A Watershed Change In Australian Communications?

Discussions regarding new & existing plans and other Exetel initiatives
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Old Flame
Posts: 212
Joined: Sat Oct 02, 2004 8:08 pm
Location: Wollongong, NSW

Re: A Watershed Change In Australian Communications?

Post by Old Flame » Sun Jun 20, 2010 2:53 pm

So, I would be interested in your point of view regarding the short term and long term consequences of this. I myself just want NBN inc to piss off and leave my ADSL2+ alone :D

Klaas
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Location: Sydney

Re: A Watershed Change In Australian Communications?

Post by Klaas » Sun Jun 20, 2010 3:40 pm

Interesting times ahead I guess.

But I can't help thinking that Australian taxpayers will be paying $11 billion for something that the taxes of earlier generations already paid for ....

Old Flame
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Location: Wollongong, NSW

Re: A Watershed Change In Australian Communications?

Post by Old Flame » Sun Jun 20, 2010 11:40 pm

Hope you have a great holiday anyway John and Co! :D

David R
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Re: A Watershed Change In Australian Communications?

Post by David R » Mon Jun 21, 2010 7:59 am

Well, a small victory for consumers and our digital economy. First Trujillo gone; now an 'agreement'. 'May not seem much but it is progress.
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ForumAdmin
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Re: A Watershed Change In Australian Communications?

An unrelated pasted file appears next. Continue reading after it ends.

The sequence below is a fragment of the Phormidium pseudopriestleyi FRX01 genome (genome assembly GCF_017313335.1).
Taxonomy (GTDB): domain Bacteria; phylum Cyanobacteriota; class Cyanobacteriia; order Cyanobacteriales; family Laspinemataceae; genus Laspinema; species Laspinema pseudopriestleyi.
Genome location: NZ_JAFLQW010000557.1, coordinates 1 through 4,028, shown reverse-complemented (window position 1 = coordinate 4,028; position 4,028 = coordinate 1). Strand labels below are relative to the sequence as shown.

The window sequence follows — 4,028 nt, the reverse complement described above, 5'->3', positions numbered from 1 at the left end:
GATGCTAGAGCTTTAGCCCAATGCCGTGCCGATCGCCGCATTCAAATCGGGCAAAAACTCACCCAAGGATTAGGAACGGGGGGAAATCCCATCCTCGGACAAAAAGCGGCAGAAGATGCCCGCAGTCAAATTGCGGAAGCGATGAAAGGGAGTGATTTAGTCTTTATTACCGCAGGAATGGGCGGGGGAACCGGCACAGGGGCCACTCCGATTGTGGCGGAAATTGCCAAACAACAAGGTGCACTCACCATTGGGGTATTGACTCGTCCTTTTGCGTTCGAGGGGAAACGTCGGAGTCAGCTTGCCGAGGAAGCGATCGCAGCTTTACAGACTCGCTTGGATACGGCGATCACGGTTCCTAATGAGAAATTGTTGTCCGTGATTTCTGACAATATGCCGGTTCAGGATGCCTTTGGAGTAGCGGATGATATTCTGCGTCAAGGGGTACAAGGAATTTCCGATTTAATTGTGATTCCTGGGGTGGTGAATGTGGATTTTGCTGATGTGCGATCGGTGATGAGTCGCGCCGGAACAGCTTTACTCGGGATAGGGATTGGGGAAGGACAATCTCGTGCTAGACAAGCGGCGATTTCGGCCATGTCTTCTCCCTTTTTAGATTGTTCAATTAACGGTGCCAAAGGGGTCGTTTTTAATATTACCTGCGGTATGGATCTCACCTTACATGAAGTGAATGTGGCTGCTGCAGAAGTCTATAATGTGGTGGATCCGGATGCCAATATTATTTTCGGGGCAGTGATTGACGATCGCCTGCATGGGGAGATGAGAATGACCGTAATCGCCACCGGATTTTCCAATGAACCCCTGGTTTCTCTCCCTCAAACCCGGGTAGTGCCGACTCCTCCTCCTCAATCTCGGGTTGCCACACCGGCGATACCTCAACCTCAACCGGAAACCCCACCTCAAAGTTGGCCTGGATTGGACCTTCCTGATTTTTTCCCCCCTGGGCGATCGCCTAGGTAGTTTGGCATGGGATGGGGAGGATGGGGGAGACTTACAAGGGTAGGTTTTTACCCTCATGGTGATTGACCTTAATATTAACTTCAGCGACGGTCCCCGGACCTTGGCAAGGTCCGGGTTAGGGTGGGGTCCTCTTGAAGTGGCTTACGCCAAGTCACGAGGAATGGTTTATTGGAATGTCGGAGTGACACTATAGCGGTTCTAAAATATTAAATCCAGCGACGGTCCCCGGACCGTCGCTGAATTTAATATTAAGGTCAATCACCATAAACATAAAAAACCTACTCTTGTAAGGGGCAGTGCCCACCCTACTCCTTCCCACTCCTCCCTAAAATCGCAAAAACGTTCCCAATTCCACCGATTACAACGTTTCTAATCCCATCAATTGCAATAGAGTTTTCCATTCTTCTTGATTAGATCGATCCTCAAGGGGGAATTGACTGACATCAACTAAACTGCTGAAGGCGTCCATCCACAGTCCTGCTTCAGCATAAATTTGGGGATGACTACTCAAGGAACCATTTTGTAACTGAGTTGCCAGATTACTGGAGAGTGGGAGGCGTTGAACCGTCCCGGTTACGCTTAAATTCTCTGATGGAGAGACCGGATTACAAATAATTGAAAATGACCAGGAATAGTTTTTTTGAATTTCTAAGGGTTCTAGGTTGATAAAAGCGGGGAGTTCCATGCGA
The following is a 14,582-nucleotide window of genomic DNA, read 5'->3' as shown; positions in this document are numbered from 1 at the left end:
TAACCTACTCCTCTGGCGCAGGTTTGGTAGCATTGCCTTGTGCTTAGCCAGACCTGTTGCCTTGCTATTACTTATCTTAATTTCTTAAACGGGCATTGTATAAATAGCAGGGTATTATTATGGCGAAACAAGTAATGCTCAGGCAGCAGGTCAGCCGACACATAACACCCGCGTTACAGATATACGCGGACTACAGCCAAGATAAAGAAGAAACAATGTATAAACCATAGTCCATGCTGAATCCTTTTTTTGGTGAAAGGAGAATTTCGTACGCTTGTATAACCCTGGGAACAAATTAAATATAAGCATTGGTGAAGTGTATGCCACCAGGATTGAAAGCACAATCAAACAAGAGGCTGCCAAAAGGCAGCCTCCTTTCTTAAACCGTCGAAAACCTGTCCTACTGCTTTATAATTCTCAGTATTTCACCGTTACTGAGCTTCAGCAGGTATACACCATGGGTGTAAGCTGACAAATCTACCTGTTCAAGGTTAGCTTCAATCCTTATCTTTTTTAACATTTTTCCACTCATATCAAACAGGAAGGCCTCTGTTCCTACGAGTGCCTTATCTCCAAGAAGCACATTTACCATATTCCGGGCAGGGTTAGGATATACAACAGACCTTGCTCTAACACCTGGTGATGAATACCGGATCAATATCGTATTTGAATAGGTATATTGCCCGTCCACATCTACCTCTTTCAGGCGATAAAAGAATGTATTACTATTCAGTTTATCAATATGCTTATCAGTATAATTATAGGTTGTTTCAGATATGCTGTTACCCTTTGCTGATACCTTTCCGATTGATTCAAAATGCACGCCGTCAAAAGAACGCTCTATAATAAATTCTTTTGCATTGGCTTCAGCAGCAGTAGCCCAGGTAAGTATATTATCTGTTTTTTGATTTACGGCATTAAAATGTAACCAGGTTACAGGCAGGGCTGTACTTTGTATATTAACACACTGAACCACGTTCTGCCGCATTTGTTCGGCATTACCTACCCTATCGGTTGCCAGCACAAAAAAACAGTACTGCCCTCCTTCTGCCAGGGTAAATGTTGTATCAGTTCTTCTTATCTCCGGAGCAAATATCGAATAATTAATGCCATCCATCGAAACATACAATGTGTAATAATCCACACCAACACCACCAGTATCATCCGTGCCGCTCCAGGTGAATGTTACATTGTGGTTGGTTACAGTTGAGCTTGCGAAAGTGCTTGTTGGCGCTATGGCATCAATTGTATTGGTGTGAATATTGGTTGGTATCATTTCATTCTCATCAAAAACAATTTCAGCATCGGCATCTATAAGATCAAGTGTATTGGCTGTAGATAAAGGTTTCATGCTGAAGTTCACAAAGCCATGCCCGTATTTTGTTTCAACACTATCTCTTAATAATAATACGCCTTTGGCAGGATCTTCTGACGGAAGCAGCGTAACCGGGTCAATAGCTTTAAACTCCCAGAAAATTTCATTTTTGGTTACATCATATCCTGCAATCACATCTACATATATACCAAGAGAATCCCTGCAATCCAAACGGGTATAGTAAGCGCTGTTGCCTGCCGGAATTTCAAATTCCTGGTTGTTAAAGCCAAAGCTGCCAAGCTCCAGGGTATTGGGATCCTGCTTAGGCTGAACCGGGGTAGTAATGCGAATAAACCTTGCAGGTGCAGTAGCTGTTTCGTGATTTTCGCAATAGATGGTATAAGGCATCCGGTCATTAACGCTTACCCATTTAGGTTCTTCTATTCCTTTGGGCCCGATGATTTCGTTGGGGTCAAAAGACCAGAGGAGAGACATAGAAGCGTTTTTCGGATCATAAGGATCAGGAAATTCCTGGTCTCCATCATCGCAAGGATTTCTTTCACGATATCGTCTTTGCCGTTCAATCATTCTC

Post by ForumAdmin » Mon Jun 21, 2010 9:37 am

Klaas wrote:Interesting times ahead I guess.

But I can't help thinking that Australian taxpayers will be paying $11 billion for something that the taxes of earlier generations already paid for ....
...but you need to remember that taxpayers who had funded the original build got their money back and a lot more besides via the original sale of Telecom Australia.

Lawrie
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Re: A Watershed Change In Australian Communications?

Post by Lawrie » Mon Jun 21, 2010 12:35 pm

Assuming that labour wins the next election, and this Sale of Telstra assets to the NBN Co. happens, and the NBN is built, (and I make no suggestion as to what will really happen) any Telco/ISP etc. who can sell a seamless cut over of home phone services to the Australian masses, will have the best chance of success.

This Home Phone service will have to be VoIP, but:
will the customer need to spend much to purchase the hardware?
will the hardware have plug-and-play simplicity to use?
will the hardware have the reliability of an Analogue phone?

The provider who can demonstrate and sell their ability to do this, will get the internet and other business as well.
As it is considered a basic service like Electricity and Water, there will be opposition to an capital outlay to purchase new expensive and unreliable equipment.
Most people with an ultra conservative approach will put up with flakey Internet but never an unreliable phone service.

Is this why Telstra started selling their T-hub and T-box equipment recently?

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